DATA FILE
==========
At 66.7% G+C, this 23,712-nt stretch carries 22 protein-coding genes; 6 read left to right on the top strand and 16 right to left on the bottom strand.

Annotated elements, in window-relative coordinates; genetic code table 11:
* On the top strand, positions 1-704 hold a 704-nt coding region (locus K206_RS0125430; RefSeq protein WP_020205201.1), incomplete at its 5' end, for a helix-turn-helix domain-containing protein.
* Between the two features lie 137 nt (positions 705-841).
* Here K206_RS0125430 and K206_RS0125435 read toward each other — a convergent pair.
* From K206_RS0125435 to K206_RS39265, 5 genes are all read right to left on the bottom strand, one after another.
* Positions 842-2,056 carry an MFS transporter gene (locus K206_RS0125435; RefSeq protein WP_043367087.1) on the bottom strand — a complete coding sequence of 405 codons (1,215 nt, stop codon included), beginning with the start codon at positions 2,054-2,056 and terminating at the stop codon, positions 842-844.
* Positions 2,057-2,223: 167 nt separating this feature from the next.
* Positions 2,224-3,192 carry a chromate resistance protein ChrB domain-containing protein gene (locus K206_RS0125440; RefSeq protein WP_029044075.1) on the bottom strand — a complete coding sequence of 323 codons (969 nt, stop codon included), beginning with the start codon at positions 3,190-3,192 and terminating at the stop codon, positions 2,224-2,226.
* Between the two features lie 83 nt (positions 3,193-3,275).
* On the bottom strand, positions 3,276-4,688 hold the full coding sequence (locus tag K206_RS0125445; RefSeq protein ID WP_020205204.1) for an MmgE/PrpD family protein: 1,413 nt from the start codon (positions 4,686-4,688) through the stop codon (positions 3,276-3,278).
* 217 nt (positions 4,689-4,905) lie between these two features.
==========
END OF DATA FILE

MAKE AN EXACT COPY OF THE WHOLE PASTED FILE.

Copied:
At 66.7% G+C, this 23,712-nt stretch carries 22 protein-coding genes; 6 read left to right on the top strand and 16 right to left on the bottom strand.

Annotated elements, in window-relative coordinates; genetic code table 11:
* On the top strand, positions 1-704 hold a 704-nt coding region (locus K206_RS0125430; RefSeq protein WP_020205201.1), incomplete at its 5' end, for a helix-turn-helix domain-containing protein.
* Between the two features lie 137 nt (positions 705-841).
* Here K206_RS0125430 and K206_RS0125435 read toward each other — a convergent pair.
* From K206_RS0125435 to K206_RS39265, 5 genes are all read right to left on the bottom strand, one after another.
* Positions 842-2,056 carry an MFS transporter gene (locus K206_RS0125435; RefSeq protein WP_043367087.1) on the bottom strand — a complete coding sequence of 405 codons (1,215 nt, stop codon included), beginning with the start codon at positions 2,054-2,056 and terminating at the stop codon, positions 842-844.
* Positions 2,057-2,223: 167 nt separating this feature from the next.
* Positions 2,224-3,192 carry a chromate resistance protein ChrB domain-containing protein gene (locus K206_RS0125440; RefSeq protein WP_029044075.1) on the bottom strand — a complete coding sequence of 323 codons (969 nt, stop codon included), beginning with the start codon at positions 3,190-3,192 and terminating at the stop codon, positions 2,224-2,226.
* Between the two features lie 83 nt (positions 3,193-3,275).
* On the bottom strand, positions 3,276-4,688 hold the full coding sequence (locus tag K206_RS0125445; RefSeq protein ID WP_020205204.1) for an MmgE/PrpD family protein: 1,413 nt from the start codon (positions 4,686-4,688) through the stop codon (positions 3,276-3,278).
* 217 nt (positions 4,689-4,905) lie between these two features.